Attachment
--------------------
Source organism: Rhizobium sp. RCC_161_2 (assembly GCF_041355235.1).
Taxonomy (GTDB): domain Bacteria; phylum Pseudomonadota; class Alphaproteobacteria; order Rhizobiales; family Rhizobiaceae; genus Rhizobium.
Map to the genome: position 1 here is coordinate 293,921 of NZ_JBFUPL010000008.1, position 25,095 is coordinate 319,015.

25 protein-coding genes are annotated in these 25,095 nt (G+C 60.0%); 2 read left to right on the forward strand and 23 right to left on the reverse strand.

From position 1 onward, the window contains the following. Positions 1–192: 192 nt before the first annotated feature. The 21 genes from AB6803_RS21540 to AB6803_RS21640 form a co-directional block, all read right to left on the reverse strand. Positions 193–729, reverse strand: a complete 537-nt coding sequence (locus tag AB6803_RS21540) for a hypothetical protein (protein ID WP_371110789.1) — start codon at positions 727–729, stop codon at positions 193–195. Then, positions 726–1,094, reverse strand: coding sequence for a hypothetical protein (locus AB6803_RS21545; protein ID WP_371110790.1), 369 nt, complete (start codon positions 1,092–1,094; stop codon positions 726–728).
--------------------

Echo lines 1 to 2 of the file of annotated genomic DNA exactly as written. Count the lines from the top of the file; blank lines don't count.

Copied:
Source organism: Rhizobium sp. RCC_161_2 (assembly GCF_041355235.1).
Taxonomy (GTDB): domain Bacteria; phylum Pseudomonadota; class Alphaproteobacteria; order Rhizobiales; family Rhizobiaceae; genus Rhizobium.